Expert Advice

Body + Fitness
Body + Fitness
Find Your Energy Again – Without Caffeine!

Acella Pharmaceuticals, LLC., is partnering with Heather Procknal, NBC-HWC-CHC, to bring greater awareness to the importance of thyroid care and education. This post was sponsored by Acella Pharmaceuticals and should not be construed as medical advice. Please talk to your doctor about your individual medical situation.

Disclaimer: The information provided is for educational purposes only and does not substitute professional medical advice. Consult a medical professional or healthcare provider before beginning any exercise, fitness, diet, or nutrition routine.

It is 3 p.m., and you hit that mid-afternoon energy slump. You feel tired and groggy and need a boost to get you through the rest of your day. If you’re like most people, you might rely on an afternoon cup of coffee or tea for energy.

But did you know that your caffeine habit might be causing you to feel even more sluggish and drained?

Yikes, talk about backfiring! That caffeinated afternoon-pick-me-up may cause you to have poor sleep, which leads to feeling tired in the morning, which then leads you to rely even more on caffeine to get you through your day. If you add sugar, then you get to look forward to the sugar crash too. Thus, the cycle continues.

So how do you fight fatigue and gain energy without sugary, caffeinated drinks?

Here are four simple and natural energy-boosting things to try instead of reaching for that afternoon latte!

Get moving outside!

Research suggests that a brisk walk or physical activity outside can help reduce fatigue by increasing blood flow and oxygen to your muscles and brain.

Exercise also will boost your body’s “feel good” hormones, called endorphins, while helping rev up your metabolism!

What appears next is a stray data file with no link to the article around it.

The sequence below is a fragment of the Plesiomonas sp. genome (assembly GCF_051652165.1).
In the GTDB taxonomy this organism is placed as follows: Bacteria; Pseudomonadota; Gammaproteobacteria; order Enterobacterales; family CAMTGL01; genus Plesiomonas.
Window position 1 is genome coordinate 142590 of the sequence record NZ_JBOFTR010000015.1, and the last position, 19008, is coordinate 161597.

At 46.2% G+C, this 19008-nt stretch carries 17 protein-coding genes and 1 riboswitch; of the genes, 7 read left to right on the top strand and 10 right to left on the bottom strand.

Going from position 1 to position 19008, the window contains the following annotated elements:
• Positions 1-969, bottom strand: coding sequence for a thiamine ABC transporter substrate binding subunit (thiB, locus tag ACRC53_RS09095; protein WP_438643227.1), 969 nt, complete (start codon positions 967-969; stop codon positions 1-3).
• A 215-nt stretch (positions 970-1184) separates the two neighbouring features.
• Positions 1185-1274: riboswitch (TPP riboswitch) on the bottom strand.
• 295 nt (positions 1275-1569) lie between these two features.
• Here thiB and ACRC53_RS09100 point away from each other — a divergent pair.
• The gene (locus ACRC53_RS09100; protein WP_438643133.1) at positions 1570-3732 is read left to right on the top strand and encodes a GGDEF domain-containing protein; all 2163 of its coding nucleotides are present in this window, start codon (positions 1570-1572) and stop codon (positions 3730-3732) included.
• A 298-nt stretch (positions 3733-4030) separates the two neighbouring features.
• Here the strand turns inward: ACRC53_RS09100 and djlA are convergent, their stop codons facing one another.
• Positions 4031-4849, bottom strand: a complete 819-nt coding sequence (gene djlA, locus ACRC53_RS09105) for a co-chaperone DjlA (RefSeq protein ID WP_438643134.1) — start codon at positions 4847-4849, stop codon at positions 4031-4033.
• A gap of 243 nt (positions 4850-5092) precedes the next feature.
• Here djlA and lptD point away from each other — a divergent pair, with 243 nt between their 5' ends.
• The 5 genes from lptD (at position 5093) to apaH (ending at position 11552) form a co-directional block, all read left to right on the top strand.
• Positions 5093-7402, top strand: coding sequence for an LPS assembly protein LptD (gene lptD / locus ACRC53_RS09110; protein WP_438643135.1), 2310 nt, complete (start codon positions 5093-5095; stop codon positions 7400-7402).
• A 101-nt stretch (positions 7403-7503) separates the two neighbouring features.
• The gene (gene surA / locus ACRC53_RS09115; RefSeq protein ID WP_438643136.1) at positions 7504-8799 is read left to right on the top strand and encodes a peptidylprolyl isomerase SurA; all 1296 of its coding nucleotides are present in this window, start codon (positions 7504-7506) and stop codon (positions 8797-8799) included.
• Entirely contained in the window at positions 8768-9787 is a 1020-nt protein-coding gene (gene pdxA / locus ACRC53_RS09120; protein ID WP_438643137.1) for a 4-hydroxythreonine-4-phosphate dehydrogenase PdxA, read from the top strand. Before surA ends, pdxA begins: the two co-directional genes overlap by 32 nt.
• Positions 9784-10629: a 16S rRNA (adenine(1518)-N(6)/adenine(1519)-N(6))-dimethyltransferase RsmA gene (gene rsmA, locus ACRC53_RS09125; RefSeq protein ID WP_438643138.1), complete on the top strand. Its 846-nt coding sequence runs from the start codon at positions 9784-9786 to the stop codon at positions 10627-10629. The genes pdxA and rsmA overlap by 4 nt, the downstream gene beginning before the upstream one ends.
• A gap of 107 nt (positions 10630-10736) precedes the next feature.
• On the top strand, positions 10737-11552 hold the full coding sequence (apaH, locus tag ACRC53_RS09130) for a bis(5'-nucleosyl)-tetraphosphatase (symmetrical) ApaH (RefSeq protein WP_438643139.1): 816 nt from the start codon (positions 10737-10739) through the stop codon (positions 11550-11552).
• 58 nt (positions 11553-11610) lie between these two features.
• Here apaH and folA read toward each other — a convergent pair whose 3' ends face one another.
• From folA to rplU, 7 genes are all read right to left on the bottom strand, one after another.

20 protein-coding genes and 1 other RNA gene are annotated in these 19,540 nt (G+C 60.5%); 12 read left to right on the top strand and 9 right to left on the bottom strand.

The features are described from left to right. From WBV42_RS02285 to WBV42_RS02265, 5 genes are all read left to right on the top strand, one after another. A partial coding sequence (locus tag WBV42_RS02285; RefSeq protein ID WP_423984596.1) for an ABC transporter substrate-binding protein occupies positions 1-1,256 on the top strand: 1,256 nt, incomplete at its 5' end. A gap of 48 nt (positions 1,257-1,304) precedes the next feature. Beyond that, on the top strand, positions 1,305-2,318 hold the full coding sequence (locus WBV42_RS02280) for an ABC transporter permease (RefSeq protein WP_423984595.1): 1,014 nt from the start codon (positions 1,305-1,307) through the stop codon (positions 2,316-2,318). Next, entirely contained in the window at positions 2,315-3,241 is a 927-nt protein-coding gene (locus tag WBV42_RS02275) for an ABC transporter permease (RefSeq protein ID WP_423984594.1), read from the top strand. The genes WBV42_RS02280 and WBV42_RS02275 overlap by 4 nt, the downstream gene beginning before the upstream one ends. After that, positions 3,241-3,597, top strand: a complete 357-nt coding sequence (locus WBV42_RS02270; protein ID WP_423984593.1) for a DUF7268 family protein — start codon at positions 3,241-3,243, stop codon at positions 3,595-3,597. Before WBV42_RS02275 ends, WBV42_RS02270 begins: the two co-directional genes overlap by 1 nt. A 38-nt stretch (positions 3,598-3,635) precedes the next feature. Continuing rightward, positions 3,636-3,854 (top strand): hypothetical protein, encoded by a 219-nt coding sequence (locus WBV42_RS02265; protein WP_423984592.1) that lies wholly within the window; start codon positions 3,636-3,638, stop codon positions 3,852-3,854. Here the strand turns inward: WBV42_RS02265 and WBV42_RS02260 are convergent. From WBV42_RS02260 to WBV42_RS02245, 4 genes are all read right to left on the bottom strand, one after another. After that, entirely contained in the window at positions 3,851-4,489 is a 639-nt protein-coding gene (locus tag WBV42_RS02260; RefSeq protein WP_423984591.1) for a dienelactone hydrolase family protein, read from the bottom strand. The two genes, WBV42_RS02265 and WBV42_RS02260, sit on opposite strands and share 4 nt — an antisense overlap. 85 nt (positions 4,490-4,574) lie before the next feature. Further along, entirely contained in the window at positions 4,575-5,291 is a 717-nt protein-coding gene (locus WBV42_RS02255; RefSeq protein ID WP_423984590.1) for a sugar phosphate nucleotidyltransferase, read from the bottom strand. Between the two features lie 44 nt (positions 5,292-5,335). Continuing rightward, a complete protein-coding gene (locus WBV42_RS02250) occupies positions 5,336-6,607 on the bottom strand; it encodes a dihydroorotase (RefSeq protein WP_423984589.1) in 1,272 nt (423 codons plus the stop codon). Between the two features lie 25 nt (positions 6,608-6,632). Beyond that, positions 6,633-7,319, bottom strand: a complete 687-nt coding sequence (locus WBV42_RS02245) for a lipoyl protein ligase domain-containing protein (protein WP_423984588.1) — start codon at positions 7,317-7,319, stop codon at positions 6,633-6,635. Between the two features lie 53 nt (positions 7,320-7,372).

By being outside in natural light, you encourage your body to reduce the “sleepy-time” hormone melatonin so you can keep your energy up during the day.

Do some gentle stretches.

If going for a walk in the middle of the day isn’t realistic, then give yourself a few moments away from your desk or computer and stretch your arms, back and legs.

Stand up and reach over your head with both arms, and then fold forward at your waist if it’s comfortable for you.

Swing your arms out to your sides and twist at your waist to get the blood flowing and loosen your hip and back muscles. 

Gently roll your neck forward, backward, and side to side.

Try giving yourself a hand massage by spreading your fingers and using your thumb to knead between your fingers and along the middle and sides of your hand. Take a moment and try it right now. How good does that feel?!

Drink a glass of water!

 Staying properly hydrated throughout the day is a surefire way to keep your energy levels up. Aim for at least 64 ounces of water or take your weight and divide it in half to get an estimate of the number of ounces right for your body. For example: If you weigh 150 pounds, then drink at least 75 ounces of water each day. 

If you decide to go for that afternoon walk, add another 8 ounces of water for every 30 minutes of exercise you do to replenish any fluids you lose during a workout. 

Try sparkling water if you’re not a fan of plain water. You could even add some lemon slices, fresh mint leaves, apple slices, blueberries, cucumber, or any other fresh fruit or veggie to jazz up your water to make it more enticing!

Dehydration can be mistaken for hunger, so if you find yourself reaching for a snack or sugary treat, try drinking a cup of water first and then check in with yourself and see how you feel. 

Get your B12!

Enjoy a healthy, protein-packed meal or snack with energy and mood-boosting vitamin B12.

Good sources of protein with B12 are: